A recent story that Bob Ferrari wrote over on Supply Chain Matters got me thinking about the importance of bringing greater procurement influences into supply chain disciplines like S&OP. Bob writes that, "we often hear goals of S&OP articulated as either facilitating increased sales, enhancing the overall agility of the business to respond faster to changing business conditions, or in insuring strategic business and operational performance goals are accomplished ... [But] is it really sales and operations, or a sales, operations and inventory planning process? Is the end goal operations excellence, or is it integrated financial planning and performance?"
I'd argue that it's all of this -- and I agree with Bob that the emphasis should be in the financial planning and performance areas -- but not without greater sourcing and procurement collaboration. In tackling this subject further in the next post in this series, I plan to explore how such areas as spend analysis, sourcing optimization/advanced sourcing, lead-times, order-size are absolutely integral to the broader S&OP function -- and can't be done to maximum effect without giving procurement a seat at the supply chain table. For when it comes to looking at S&OP sub-disciplines and plan outputs like sales planning, production planning, inventory planning, lead times, NPI and working capital strategies, the information and strategies procurement-types are increasingly bringing to the table are absolutely core to the broader total cost, profit, stock-out, risk and related equations central to effective S&OP.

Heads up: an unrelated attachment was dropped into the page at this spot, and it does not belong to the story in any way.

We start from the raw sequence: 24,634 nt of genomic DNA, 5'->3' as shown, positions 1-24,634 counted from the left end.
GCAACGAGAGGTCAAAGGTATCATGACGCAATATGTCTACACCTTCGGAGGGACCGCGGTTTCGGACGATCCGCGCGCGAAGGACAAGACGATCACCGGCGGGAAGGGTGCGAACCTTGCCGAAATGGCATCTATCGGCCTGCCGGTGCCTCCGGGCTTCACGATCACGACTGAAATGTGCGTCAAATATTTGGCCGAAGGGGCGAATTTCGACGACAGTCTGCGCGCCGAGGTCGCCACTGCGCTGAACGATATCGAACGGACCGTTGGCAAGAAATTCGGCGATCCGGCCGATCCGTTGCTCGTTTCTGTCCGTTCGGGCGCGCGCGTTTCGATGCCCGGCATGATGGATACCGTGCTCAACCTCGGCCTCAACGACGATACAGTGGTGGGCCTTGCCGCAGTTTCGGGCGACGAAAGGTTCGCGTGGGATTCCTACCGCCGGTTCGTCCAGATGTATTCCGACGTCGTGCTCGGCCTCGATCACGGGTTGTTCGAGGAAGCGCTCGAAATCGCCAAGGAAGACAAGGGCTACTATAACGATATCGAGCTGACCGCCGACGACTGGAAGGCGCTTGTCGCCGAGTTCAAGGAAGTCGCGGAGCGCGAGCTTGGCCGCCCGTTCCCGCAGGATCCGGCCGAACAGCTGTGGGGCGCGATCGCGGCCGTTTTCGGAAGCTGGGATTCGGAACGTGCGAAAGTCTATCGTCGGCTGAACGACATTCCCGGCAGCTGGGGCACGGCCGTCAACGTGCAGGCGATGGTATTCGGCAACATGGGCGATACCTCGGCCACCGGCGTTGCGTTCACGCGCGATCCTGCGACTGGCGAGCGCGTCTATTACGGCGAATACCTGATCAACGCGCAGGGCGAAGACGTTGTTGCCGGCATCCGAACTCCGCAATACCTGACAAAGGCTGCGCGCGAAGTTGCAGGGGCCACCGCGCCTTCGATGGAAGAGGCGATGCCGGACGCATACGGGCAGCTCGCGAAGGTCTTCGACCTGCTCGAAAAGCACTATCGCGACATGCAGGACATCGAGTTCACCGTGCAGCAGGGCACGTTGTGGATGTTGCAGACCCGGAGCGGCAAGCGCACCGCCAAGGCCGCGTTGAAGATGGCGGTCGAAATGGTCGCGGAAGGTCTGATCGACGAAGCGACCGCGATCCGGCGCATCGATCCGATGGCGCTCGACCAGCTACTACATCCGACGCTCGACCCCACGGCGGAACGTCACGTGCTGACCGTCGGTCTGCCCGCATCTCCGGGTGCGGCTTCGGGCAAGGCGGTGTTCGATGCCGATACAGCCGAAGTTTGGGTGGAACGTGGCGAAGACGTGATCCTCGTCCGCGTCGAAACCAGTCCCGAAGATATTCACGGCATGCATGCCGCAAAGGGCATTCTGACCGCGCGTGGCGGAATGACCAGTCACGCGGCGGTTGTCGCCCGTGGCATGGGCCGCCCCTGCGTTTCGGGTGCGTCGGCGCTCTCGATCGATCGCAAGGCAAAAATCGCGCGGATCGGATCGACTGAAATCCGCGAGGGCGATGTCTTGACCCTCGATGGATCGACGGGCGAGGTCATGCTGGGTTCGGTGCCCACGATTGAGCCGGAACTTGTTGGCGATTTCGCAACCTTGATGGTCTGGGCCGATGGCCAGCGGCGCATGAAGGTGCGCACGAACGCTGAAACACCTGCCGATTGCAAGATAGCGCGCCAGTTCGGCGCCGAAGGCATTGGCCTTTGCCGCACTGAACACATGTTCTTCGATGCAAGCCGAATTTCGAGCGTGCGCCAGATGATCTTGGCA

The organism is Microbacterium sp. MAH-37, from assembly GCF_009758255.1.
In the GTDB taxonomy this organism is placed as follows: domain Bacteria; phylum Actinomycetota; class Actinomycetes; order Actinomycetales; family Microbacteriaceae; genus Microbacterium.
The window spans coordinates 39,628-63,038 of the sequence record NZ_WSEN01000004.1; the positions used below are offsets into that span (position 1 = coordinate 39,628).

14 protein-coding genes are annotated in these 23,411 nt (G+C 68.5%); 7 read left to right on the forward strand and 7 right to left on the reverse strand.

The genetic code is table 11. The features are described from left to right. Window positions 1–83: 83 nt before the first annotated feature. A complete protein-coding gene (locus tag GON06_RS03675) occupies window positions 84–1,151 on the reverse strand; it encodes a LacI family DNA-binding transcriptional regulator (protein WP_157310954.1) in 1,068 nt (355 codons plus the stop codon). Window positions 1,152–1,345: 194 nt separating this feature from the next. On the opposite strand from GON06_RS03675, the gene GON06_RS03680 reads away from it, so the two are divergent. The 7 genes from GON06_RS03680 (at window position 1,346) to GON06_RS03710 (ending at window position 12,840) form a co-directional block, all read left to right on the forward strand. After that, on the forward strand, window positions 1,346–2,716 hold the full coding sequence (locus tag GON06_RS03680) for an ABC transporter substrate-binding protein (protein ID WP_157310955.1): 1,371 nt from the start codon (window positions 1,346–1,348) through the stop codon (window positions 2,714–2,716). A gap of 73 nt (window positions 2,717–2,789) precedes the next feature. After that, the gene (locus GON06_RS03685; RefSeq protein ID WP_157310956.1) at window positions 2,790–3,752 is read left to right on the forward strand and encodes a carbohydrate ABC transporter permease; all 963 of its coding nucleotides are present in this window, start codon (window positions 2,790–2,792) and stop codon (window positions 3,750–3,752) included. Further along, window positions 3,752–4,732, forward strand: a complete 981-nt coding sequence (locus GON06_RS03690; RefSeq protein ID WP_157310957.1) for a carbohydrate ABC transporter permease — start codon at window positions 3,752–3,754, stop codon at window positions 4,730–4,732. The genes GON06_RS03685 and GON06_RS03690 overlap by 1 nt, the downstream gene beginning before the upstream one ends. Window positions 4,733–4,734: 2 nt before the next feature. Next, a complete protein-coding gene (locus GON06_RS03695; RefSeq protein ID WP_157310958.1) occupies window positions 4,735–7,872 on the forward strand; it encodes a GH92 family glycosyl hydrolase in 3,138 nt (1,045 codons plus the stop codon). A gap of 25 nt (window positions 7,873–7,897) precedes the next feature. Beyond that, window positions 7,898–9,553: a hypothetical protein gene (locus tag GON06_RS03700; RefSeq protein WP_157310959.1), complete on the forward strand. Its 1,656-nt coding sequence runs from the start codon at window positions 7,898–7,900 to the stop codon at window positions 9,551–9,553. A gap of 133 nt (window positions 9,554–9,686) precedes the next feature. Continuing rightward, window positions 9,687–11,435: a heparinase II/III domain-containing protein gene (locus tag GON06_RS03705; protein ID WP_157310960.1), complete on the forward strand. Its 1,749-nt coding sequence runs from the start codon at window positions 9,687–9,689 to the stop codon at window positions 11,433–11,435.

Editors note: Yes, when it comes to Lisa, I'm biased (she's my wife and business partner). But she's one of the only sourcing-focused people I know who also has a global trade background, Six Sigma blackbelt, and can talk total cost, inventory and other areas with those in the weeds. To see her in action on how to build global total landed cost models tied to sourcing strategies, register for the live simulcast for the Spend Matters/MetalMiner global trade, sourcing and risk event on March 1: 2011 International Trade Policy Breaking Point.
- Jason Busch